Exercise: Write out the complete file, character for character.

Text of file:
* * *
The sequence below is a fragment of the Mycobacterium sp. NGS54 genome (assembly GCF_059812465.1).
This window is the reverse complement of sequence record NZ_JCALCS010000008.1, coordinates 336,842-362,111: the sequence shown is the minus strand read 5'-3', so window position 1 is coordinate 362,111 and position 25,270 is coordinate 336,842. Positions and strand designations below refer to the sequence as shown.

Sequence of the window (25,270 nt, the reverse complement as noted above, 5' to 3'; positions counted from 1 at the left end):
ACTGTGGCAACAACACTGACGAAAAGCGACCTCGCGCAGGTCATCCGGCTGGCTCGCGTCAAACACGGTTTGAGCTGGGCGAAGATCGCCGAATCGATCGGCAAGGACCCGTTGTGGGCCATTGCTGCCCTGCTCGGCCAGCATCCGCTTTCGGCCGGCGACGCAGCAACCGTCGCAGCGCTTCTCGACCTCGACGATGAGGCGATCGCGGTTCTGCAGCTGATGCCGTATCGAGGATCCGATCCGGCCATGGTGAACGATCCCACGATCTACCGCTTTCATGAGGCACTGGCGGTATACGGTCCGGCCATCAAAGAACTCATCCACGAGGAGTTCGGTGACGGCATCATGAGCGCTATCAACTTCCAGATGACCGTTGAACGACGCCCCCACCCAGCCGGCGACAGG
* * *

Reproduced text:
The sequence below is a fragment of the Mycobacterium sp. NGS54 genome (assembly GCF_059812465.1).
This window is the reverse complement of sequence record NZ_JCALCS010000008.1, coordinates 336,842-362,111: the sequence shown is the minus strand read 5'-3', so window position 1 is coordinate 362,111 and position 25,270 is coordinate 336,842. Positions and strand designations below refer to the sequence as shown.

Sequence of the window (25,270 nt, the reverse complement as noted above, 5' to 3'; positions counted from 1 at the left end):
ACTGTGGCAACAACACTGACGAAAAGCGACCTCGCGCAGGTCATCCGGCTGGCTCGCGTCAAACACGGTTTGAGCTGGGCGAAGATCGCCGAATCGATCGGCAAGGACCCGTTGTGGGCCATTGCTGCCCTGCTCGGCCAGCATCCGCTTTCGGCCGGCGACGCAGCAACCGTCGCAGCGCTTCTCGACCTCGACGATGAGGCGATCGCGGTTCTGCAGCTGATGCCGTATCGAGGATCCGATCCGGCCATGGTGAACGATCCCACGATCTACCGCTTTCATGAGGCACTGGCGGTATACGGTCCGGCCATCAAAGAACTCATCCACGAGGAGTTCGGTGACGGCATCATGAGCGCTATCAACTTCCAGATGACCGTTGAACGACGCCCCCACCCAGCCGGCGACAGG